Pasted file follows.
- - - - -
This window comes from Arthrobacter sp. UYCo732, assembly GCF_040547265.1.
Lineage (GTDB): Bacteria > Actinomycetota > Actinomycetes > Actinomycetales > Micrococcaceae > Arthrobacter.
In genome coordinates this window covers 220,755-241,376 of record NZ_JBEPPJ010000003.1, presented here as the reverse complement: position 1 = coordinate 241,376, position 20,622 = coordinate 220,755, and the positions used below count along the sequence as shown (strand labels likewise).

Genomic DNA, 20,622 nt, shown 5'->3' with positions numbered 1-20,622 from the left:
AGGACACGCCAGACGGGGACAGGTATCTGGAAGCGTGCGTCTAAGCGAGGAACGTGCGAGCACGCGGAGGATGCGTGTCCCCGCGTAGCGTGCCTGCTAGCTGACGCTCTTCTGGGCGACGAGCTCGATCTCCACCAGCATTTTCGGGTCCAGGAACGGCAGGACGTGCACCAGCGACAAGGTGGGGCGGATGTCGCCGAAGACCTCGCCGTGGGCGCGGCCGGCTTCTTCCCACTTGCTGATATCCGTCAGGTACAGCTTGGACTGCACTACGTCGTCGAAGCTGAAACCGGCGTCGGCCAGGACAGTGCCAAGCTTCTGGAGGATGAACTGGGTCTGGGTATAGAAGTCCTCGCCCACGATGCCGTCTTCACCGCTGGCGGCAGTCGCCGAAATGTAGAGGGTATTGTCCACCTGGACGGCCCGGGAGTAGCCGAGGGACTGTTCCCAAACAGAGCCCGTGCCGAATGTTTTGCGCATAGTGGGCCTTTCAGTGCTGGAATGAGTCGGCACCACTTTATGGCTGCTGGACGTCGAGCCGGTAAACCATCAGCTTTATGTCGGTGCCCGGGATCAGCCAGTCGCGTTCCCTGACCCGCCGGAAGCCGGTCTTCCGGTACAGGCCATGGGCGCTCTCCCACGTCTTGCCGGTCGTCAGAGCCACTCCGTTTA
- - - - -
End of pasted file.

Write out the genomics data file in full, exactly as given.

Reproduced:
This window comes from Arthrobacter sp. UYCo732, assembly GCF_040547265.1.
Lineage (GTDB): Bacteria > Actinomycetota > Actinomycetes > Actinomycetales > Micrococcaceae > Arthrobacter.
In genome coordinates this window covers 220,755-241,376 of record NZ_JBEPPJ010000003.1, presented here as the reverse complement: position 1 = coordinate 241,376, position 20,622 = coordinate 220,755, and the positions used below count along the sequence as shown (strand labels likewise).

Genomic DNA, 20,622 nt, shown 5'->3' with positions numbered 1-20,622 from the left:
AGGACACGCCAGACGGGGACAGGTATCTGGAAGCGTGCGTCTAAGCGAGGAACGTGCGAGCACGCGGAGGATGCGTGTCCCCGCGTAGCGTGCCTGCTAGCTGACGCTCTTCTGGGCGACGAGCTCGATCTCCACCAGCATTTTCGGGTCCAGGAACGGCAGGACGTGCACCAGCGACAAGGTGGGGCGGATGTCGCCGAAGACCTCGCCGTGGGCGCGGCCGGCTTCTTCCCACTTGCTGATATCCGTCAGGTACAGCTTGGACTGCACTACGTCGTCGAAGCTGAAACCGGCGTCGGCCAGGACAGTGCCAAGCTTCTGGAGGATGAACTGGGTCTGGGTATAGAAGTCCTCGCCCACGATGCCGTCTTCACCGCTGGCGGCAGTCGCCGAAATGTAGAGGGTATTGTCCACCTGGACGGCCCGGGAGTAGCCGAGGGACTGTTCCCAAACAGAGCCCGTGCCGAATGTTTTGCGCATAGTGGGCCTTTCAGTGCTGGAATGAGTCGGCACCACTTTATGGCTGCTGGACGTCGAGCCGGTAAACCATCAGCTTTATGTCGGTGCCCGGGATCAGCCAGTCGCGTTCCCTGACCCGCCGGAAGCCGGTCTTCCGGTACAGGCCATGGGCGCTCTCCCACGTCTTGCCGGTCGTCAGAGCCACTCCGTTTA